Diabetes is a health epidemic in many places in the United States, particularly on American Indian reservations. Tribal people have lost their limbs, eyesight and also way too often, their lives because of this disease.

In some tribal communities the prevalence of people using crutches or in wheelchairs brings to mind the image of a hospital treating war victims. And in many ways that is an apt description. Diabetes is waging war on tribal people.

But we are fighting back. Someday, diabetes will not continue to afflict more than 16 percent of the American Indian population in the United States. That’s about 1 in 6 of us. Another third have pre-diabetes.

The Santa Ynez Tribal Health Clinic on the Chumash Reservation has long focused on diabetes in our community. Our clinic was established in the 1970s because of the need to bring local health care to the reservation and the lack of options. Ever since then, the clinic’s health professionals have been expanding a health center that specializes in “the highest standards of quality health care through modern medicine and cultural traditions.” Today, our clinic is now one of the largest health clinics in the valley.

Now our clinic and tribe is teaming up with the American Indian Institute at the University of Oklahoma’s College of Continuing Education in the battle against diabetes.

First, some facts from the federal Indian Health Service to provide you some background on the problem:

— American Indian and Alaska Native adults are 2.3 times more likely to have been diagnosed with diabetes than non-Hispanic whites.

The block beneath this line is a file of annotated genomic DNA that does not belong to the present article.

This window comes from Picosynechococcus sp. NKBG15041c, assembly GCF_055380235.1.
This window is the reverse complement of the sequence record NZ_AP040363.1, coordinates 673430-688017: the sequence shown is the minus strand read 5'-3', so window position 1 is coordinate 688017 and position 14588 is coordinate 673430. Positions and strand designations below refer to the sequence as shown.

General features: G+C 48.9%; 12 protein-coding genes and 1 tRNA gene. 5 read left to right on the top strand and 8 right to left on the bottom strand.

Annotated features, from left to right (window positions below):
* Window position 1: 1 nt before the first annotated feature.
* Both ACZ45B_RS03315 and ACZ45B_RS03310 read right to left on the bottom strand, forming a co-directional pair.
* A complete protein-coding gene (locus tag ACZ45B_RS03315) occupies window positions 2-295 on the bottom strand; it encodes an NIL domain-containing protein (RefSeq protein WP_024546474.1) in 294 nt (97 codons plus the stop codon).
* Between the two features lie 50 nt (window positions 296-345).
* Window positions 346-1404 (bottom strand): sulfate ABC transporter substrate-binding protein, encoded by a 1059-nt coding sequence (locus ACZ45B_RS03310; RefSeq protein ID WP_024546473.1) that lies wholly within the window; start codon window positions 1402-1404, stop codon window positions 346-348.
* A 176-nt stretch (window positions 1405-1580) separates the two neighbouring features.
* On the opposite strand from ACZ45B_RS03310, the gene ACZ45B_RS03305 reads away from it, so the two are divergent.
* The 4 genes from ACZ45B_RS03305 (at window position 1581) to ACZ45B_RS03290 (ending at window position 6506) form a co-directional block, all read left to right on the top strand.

— Our youth, ages 10 to 19, have nine times the likelihood to have been diagnosed with Type 2 diabetes compared to non-Hispanic whites.

— Our death rates due to diabetes are 1.6 percent higher than the general population in the United States.

Someday, such statistics will be part of the past. To aid in that effort, the Santa Ynez Band of Chumash Indians, along with our tribal health clinic, will be the hosts of the 2013 Native American Diabetes Conference and Health Fair at Hotel Corque in Solvang.

The one-day event on Saturday, Aug. 3 is free and open to the public. Participants will learn the latest on diabetes prevention, nutrition, endocrinology and lifestyle changes. Speakers will include leading American Indian health professionals on the subject, including Darryl Tonemah, Ph.D. (Comanche/Kiowa/Tuscarora) and Carolee Dodge Francis, Ed.D. (Oneida). Native comedian Jim Ruel (Ojibwe) will provide a bit of levity during the luncheon.

Registration is limited and pre-registration is required. Please go to the American Indian Institute’s website at www.aii.ou.edu/conferences trainings for more details and to register.

Over the past several years, our tribal government has been pleased to bring national and regional American Indian events to the valley. They offer opportunities for us to share with other tribal communities and with county residents our culture, our stories and the challenges we face. This conference also will offer, we hope, insights and knowledge to help save lives.

Richard Gomez is Tribal Vice Chairman of the Santa Ynez Band of Chumash Indians

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